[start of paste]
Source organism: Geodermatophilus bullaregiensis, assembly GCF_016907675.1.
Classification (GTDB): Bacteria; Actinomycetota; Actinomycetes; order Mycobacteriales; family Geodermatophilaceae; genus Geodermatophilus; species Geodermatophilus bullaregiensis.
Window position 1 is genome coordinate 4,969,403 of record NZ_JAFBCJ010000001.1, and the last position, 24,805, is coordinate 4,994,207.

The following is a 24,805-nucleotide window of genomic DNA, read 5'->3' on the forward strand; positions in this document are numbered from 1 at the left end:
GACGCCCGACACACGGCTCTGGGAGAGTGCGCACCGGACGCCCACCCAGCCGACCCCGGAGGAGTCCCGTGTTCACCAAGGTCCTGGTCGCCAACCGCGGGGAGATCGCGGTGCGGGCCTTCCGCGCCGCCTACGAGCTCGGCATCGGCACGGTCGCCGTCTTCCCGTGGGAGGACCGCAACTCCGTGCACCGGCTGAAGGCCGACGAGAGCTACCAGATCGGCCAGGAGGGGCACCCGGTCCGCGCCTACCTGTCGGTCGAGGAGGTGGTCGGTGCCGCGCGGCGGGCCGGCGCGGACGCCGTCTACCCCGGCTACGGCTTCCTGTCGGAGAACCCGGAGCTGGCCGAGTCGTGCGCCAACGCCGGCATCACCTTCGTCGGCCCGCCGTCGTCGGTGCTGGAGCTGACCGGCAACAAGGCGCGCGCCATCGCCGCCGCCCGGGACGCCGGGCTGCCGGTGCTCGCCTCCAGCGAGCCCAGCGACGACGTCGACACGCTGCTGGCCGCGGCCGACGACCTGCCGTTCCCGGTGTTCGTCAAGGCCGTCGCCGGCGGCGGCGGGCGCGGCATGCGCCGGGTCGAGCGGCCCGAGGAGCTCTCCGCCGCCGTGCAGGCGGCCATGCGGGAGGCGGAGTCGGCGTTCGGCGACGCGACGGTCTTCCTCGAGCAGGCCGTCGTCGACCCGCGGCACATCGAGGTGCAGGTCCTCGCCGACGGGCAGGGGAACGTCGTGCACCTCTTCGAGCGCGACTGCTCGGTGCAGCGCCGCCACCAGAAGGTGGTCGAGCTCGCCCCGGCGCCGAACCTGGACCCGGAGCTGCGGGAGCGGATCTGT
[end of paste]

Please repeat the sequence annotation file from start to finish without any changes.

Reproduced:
Source organism: Geodermatophilus bullaregiensis, assembly GCF_016907675.1.
Classification (GTDB): Bacteria; Actinomycetota; Actinomycetes; order Mycobacteriales; family Geodermatophilaceae; genus Geodermatophilus; species Geodermatophilus bullaregiensis.
Window position 1 is genome coordinate 4,969,403 of record NZ_JAFBCJ010000001.1, and the last position, 24,805, is coordinate 4,994,207.

The following is a 24,805-nucleotide window of genomic DNA, read 5'->3' on the forward strand; positions in this document are numbered from 1 at the left end:
GACGCCCGACACACGGCTCTGGGAGAGTGCGCACCGGACGCCCACCCAGCCGACCCCGGAGGAGTCCCGTGTTCACCAAGGTCCTGGTCGCCAACCGCGGGGAGATCGCGGTGCGGGCCTTCCGCGCCGCCTACGAGCTCGGCATCGGCACGGTCGCCGTCTTCCCGTGGGAGGACCGCAACTCCGTGCACCGGCTGAAGGCCGACGAGAGCTACCAGATCGGCCAGGAGGGGCACCCGGTCCGCGCCTACCTGTCGGTCGAGGAGGTGGTCGGTGCCGCGCGGCGGGCCGGCGCGGACGCCGTCTACCCCGGCTACGGCTTCCTGTCGGAGAACCCGGAGCTGGCCGAGTCGTGCGCCAACGCCGGCATCACCTTCGTCGGCCCGCCGTCGTCGGTGCTGGAGCTGACCGGCAACAAGGCGCGCGCCATCGCCGCCGCCCGGGACGCCGGGCTGCCGGTGCTCGCCTCCAGCGAGCCCAGCGACGACGTCGACACGCTGCTGGCCGCGGCCGACGACCTGCCGTTCCCGGTGTTCGTCAAGGCCGTCGCCGGCGGCGGCGGGCGCGGCATGCGCCGGGTCGAGCGGCCCGAGGAGCTCTCCGCCGCCGTGCAGGCGGCCATGCGGGAGGCGGAGTCGGCGTTCGGCGACGCGACGGTCTTCCTCGAGCAGGCCGTCGTCGACCCGCGGCACATCGAGGTGCAGGTCCTCGCCGACGGGCAGGGGAACGTCGTGCACCTCTTCGAGCGCGACTGCTCGGTGCAGCGCCGCCACCAGAAGGTGGTCGAGCTCGCCCCGGCGCCGAACCTGGACCCGGAGCTGCGGGAGCGGATCTGT